The Big Board and Big Board II are single board computers designed by Jim Ferguson. Both provide a complete [wiki]CP/M[/wiki] compatible computer systems on a single printed circuit board. The Big Board I, also known as "The Ferguson", was released in 1980. The Big Board II provided several enhancements over the original Big Board, and was released in 1982.
[wiki="Image:BigBoardI-Full.png"]thumb|right|alt=Fully Assembled Big Board I|Assembled Big Board I[/wiki]
[wiki="Image:BBI.jpg"]thumb|right|alt=Big Board I System Enclosure|Big Board I System in Enclosure[/wiki]
[wiki="Image:BBI-inside.jpg"]thumb|right|alt=Big Board I in terminal-style enclosure with ASCII keyboard and display|Big Board I in Terminal-Style Enclosure, opened to show PCB[/wiki]
The Big Board was sold through Digital Research Computers (of Texas) in configurations ranging from a bare printed circuit card with assembly instructions to a fully assembled and tested PCB with CP/M and manuals. The purchaser provided their own enclosure, keyboard, display, and disk drives to obtain a complete system.
The Big Board II was sold in a similar fashion, through a larger number of outlets.
Specifications

Big Board I
  • [wiki="Zilog Z80"]Z80[/wiki] at 2.5MHz.
  • 64 KB dynamic in 32 4116's or equivalent.
  • An [wiki]ASCII[/wiki] [wiki="Computer keyboard"]keyboard[/wiki] interface.
  • A [wiki="Transistor?transistor logic"]TTL[/wiki] / [wiki]composite video[/wiki] [wiki="cathode ray tube"]CRT[/wiki] interface allowing a display of 24 lines by 80 characters.
  • A SS/SD floppy disk interface allowing addition of up to four 8" [wiki]Shugart Associates[/wiki] SA800 compatible 8" [wiki]floppy disk[/wiki] drives.
  • Two (optional) [wiki]RS-232[/wiki] serial ports.
  • A parallel [wiki]Centronics[/wiki] compatible printer port.
  • Optional real time clock.
  • 3 Spare ROM/EPROM sockets for 2K memory devices.

Big Board II
  • [wiki="Zilog Z80"]Z80[/wiki] [wiki]CPU[/wiki] at 4MHz.
  • 64 KB dynamic [wiki]RAM[/wiki] in 8 4164's or equivalent.
  • [wiki]SASI[/wiki]/[wiki]SCSI[/wiki] hard disk interface, also usable as a general purpose I/O or for control of other SCSI devices.
  • An [wiki]ASCII[/wiki] [wiki="Computer keyboard"]keyboard[/wiki] interface.
  • A [wiki="Transistor?transistor logic"]TTL[/wiki] / [wiki]composite video[/wiki] [wiki="cathode ray tube"]CRT[/wiki] interface allowing a display of 24 lines by 80 characters.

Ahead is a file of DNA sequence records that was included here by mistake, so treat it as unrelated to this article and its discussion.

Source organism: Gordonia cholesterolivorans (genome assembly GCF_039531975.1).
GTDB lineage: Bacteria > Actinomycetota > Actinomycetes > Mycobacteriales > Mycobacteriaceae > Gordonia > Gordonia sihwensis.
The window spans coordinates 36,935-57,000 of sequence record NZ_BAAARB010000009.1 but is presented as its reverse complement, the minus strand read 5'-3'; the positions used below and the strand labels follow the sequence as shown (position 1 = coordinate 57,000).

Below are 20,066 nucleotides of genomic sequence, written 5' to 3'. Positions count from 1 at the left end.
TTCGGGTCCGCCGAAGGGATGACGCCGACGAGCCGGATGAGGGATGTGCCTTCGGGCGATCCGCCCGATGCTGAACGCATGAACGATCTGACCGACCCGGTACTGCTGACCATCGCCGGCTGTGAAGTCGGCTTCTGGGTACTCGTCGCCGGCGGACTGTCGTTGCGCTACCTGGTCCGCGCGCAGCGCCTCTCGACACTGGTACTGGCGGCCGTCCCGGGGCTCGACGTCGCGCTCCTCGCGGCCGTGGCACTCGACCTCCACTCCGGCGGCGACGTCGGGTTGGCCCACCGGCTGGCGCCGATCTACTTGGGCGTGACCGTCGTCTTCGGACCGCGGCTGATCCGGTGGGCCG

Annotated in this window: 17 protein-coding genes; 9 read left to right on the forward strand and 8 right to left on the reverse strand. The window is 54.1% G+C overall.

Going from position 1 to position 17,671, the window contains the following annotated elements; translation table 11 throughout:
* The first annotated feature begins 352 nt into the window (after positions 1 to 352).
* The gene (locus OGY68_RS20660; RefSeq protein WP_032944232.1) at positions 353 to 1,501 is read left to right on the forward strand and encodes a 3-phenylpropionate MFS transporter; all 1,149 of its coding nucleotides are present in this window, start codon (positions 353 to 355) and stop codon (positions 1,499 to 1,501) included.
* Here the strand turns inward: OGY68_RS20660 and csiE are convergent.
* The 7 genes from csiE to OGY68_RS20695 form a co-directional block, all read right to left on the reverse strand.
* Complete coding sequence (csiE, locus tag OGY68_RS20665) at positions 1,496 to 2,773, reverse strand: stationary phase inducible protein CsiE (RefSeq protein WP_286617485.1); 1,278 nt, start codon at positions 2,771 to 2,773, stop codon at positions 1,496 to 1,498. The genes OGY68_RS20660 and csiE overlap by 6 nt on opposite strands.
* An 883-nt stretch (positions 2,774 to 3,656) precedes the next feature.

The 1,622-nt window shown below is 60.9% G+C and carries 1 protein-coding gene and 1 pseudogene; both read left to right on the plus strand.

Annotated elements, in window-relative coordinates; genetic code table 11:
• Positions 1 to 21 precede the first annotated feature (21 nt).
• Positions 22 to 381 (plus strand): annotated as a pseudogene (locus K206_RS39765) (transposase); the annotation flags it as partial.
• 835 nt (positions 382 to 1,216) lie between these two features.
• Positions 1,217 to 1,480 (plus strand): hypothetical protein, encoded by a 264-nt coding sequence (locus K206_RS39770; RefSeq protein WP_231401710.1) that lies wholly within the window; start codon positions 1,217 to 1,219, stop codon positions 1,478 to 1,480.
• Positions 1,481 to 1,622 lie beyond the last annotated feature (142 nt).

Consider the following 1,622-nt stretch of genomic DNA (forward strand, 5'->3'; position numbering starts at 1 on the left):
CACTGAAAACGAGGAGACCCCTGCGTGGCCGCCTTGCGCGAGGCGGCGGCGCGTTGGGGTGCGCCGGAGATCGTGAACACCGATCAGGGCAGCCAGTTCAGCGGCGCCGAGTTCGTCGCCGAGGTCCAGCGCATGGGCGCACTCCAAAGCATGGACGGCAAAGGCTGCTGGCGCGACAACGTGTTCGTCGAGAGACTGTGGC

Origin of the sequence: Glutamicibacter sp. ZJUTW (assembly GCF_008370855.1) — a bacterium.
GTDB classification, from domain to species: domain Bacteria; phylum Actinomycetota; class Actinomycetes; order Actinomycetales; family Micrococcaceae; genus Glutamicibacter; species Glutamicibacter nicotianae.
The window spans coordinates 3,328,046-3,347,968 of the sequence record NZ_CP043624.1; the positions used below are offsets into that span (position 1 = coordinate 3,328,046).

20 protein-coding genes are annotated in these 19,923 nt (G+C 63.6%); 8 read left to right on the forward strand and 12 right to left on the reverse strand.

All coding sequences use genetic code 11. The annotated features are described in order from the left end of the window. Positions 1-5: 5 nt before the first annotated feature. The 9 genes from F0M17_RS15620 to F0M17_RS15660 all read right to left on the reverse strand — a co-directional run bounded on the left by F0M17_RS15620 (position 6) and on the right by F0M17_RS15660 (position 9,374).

• A DS/DD floppy disk interface allowing addition of up to four 8" or 5.25" [wiki]floppy disk[/wiki] drives.
  • Two [wiki]RS-232[/wiki] serial ports via a Z80 SIO.
  • A parallel [wiki]Centronics[/wiki] compatible printer port via a Z80 PIO.
  • Optional real time clock.
  • 6 ROM/EPROM sockets, including ability to program EPROMs in place.
  • Breadboard area to allow upgrades without the use of daughterboards.

The form factor of the PCB for both systems was chosen to allow them to be piggybacked on an 8" floppy disk drive.
Documentation

The Big Board came with a full set of [wiki="schematic"]schematics[/wiki], a document titled '"Theory of Operation", the PFM-80 User's Manual', instructions for assembly and testing of the Big Board, a parts list, and addenda to these. The Theory of Operation described the details of the operation of the system, including the [wiki="Video_Display_Controller"]CRT controller[/wiki], [wiki]floppy disk controller[/wiki], [wiki="serial_communication"]serial communications[/wiki], memory [wiki]bank switching[/wiki], and connector [wiki="pinout"]pinouts[/wiki].
Software

The Big Board was designed primarily to run the [wiki]CP/M[/wiki] [wiki]operating system[/wiki], version 2.2.(J.B. Ferguson: 'The Bigboard: An Overview', 1980.) It came with a monitor program in ROM called PFM-80 which was the "software front panel" of the system. The source code listing of PFM was a feature of the first and second issues of Micro Cornucopia (Don Retzlaff: "PFM-80 Monitor", 'Micro Cornucopia', No. 1, pg. 9, July, 1981.) PFM features many well-documented routines that can be employed in user code.(Russel Smith: PFM-80 Users Manual, 1980.)
The boards feature extra [wiki="Read-only memory"]ROM[/wiki] sockets for optional [wiki]firmware[/wiki]. Popular additions are [wiki]Tiny BASIC[/wiki], [wiki]FORTH[/wiki](Rob DeVoe: '"A Self-Loading ROM"', 'Micro Cornucopia', No. 6, pg. 10, June, 1982.), and enhanced versions of PFM. The BBII is capable of programming EPROMs on-board.
Big Board Community

The success of the Big Board spawned [wiki]Micro Cornucopia[/wiki] magazine (David Thompson: '"Spare a Dime?"', 'Micro Cornucopia' No.6, pg. 2, June, 1982) Many Big Board kits included a subscription flyer for the magazine.
'MicroC', as it was known to readers, featured user reports, hardware upgrade articles, and reviews of third party products. The magazine's publisher hosted the SOG (Semi Official Get-together) annually, where the magazine's readers would join staff and writers for white water rafting, potluck feasts, and technical discussions.[footnote]J.D. Thompson: "All Wet!", 'Micro Cornucopia', No. 12, Pg 2, June 1983.[/footnote] Over time the magazine's coverage expanded to systems related to or based on the Big Board, including the Xerox 820 series (licensed designed based on the Big Board) and the Kaypro CP/M computers.
External links


[wiki]Category:Systems[/wiki]